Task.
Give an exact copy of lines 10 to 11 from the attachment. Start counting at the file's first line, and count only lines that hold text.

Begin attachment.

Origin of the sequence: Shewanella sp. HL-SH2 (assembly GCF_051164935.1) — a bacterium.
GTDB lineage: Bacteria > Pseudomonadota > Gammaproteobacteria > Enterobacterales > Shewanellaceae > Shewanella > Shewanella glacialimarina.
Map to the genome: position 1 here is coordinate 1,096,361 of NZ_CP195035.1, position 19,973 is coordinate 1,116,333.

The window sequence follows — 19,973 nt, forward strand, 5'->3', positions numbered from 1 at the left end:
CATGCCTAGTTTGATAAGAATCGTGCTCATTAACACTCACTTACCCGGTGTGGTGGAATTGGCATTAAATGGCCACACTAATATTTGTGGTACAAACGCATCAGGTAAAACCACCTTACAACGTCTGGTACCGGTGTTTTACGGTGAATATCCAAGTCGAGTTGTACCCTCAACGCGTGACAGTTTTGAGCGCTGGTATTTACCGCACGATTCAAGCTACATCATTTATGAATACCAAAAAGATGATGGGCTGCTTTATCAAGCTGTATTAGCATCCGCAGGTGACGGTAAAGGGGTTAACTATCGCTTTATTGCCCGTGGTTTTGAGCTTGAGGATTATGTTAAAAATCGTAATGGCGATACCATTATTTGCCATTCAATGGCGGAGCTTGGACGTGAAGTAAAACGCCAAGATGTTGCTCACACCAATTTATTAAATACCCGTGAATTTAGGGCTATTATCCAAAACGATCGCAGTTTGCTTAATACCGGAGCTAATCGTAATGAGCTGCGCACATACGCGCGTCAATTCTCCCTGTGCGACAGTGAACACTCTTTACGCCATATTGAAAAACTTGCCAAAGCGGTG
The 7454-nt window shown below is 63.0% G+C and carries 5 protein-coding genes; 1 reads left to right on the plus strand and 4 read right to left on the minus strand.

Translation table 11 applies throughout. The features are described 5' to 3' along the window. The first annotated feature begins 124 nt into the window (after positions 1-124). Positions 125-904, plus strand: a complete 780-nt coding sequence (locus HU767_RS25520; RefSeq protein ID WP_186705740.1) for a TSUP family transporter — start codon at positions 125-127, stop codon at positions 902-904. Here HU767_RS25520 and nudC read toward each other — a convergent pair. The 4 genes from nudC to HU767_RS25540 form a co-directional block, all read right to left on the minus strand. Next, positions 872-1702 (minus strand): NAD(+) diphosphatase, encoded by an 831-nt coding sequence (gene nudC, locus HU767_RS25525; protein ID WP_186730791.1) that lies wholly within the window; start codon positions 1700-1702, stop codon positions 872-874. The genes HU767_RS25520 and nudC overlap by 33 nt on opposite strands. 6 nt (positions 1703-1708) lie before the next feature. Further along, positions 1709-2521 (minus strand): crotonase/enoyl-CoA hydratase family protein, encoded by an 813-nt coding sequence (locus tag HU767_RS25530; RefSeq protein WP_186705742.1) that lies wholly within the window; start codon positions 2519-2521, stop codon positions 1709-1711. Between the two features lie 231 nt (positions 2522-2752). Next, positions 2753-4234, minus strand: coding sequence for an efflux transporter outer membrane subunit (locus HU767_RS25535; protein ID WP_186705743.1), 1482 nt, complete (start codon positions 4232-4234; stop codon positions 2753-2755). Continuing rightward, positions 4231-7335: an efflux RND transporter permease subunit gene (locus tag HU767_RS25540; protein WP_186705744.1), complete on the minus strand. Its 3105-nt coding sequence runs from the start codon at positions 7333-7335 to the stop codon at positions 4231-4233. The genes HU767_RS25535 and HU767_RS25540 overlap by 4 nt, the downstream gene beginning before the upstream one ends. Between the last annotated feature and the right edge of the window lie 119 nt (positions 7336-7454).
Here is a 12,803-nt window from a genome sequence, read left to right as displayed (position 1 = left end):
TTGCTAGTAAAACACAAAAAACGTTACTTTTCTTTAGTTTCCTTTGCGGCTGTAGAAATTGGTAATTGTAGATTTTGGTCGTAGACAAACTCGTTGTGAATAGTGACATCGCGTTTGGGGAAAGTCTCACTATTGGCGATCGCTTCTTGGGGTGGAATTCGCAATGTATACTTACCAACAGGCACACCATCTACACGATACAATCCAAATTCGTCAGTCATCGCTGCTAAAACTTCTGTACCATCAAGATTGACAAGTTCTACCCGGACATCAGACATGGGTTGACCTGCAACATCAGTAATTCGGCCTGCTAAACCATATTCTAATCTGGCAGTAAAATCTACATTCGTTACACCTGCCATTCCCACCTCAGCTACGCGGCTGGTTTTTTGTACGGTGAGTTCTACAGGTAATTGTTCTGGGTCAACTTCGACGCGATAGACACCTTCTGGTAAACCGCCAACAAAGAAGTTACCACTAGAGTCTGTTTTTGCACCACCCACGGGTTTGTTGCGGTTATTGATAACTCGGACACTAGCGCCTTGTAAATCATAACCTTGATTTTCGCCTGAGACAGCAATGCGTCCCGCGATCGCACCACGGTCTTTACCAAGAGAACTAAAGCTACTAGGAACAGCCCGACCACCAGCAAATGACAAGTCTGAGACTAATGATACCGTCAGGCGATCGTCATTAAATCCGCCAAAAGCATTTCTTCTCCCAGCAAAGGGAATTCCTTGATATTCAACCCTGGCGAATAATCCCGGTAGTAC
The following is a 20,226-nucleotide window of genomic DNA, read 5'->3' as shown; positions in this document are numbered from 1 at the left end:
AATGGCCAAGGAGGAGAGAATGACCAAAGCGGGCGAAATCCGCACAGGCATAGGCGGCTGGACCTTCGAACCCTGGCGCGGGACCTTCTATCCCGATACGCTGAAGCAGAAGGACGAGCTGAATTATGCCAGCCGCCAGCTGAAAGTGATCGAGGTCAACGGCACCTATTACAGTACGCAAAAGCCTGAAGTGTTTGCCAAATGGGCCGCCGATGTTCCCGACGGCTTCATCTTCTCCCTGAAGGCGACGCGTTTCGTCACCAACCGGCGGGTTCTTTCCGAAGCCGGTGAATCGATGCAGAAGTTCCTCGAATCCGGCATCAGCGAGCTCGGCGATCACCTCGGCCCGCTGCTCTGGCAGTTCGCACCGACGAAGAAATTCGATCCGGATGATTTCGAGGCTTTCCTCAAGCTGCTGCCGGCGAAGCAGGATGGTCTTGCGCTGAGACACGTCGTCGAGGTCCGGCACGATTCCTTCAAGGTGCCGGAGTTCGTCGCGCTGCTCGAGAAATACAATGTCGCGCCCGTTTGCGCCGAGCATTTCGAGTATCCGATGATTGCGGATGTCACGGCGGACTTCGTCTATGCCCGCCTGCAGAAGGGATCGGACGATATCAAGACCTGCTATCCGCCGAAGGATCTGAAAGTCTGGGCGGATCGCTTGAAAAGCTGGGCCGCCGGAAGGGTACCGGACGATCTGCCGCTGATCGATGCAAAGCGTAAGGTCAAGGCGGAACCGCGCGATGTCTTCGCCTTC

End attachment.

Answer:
The following is a 20,226-nucleotide window of genomic DNA, read 5'->3' as shown; positions in this document are numbered from 1 at the left end:
AATGGCCAAGGAGGAGAGAATGACCAAAGCGGGCGAAATCCGCACAGGCATAGGCGGCTGGACCTTCGAACCCTGGCGCGGGACCTTCTATCCCGATACGCTGAAGCAGAAGGACGAGCTGAATTATGCCAGCCGCCAGCTGAAAGTGATCGAGGTCAACGGCACCTATTACAGTACGCAAAAGCCTGAAGTGTTTGCCAAATGGGCCGCCGATGTTCCCGACGGCTTCATCTTCTCCCTGAAGGCGACGCGTTTCGTCACCAACCGGCGGGTTCTTTCCGAAGCCGGTGAATCGATGCAGAAGTTCCTCGAATCCGGCATCAGCGAGCTCGGCGATCACCTCGGCCCGCTGCTCTGGCAGTTCGCACCGACGAAGAAATTCGATCCGGATGATTTCGAGGCTTTCCTCAAGCTGCTGCCGGCGAAGCAGGATGGTCTTGCGCTGAGACACGTCGTCGAGGTCCGGCACGATTCCTTCAAGGTGCCGGAGTTCGTCGCGCTGCTCGAGAAATACAATGTCGCGCCCGTTTGCGCCGAGCATTTCGAGTATCCGATGATTGCGGATGTCACGGCGGACTTCGTCTATGCCCGCCTGCAGAAGGGATCGGACGATATCAAGACCTGCTATCCGCCGAAGGATCTGAAAGTCTGGGCGGATCGCTTGAAAAGCTGGGCCGCCGGAAGGGTACCGGACGATCTGCCGCTGATCGATGCAAAGCGTAAGGTCAAGGCGGAACCGCGCGATGTCTTCGCCTTC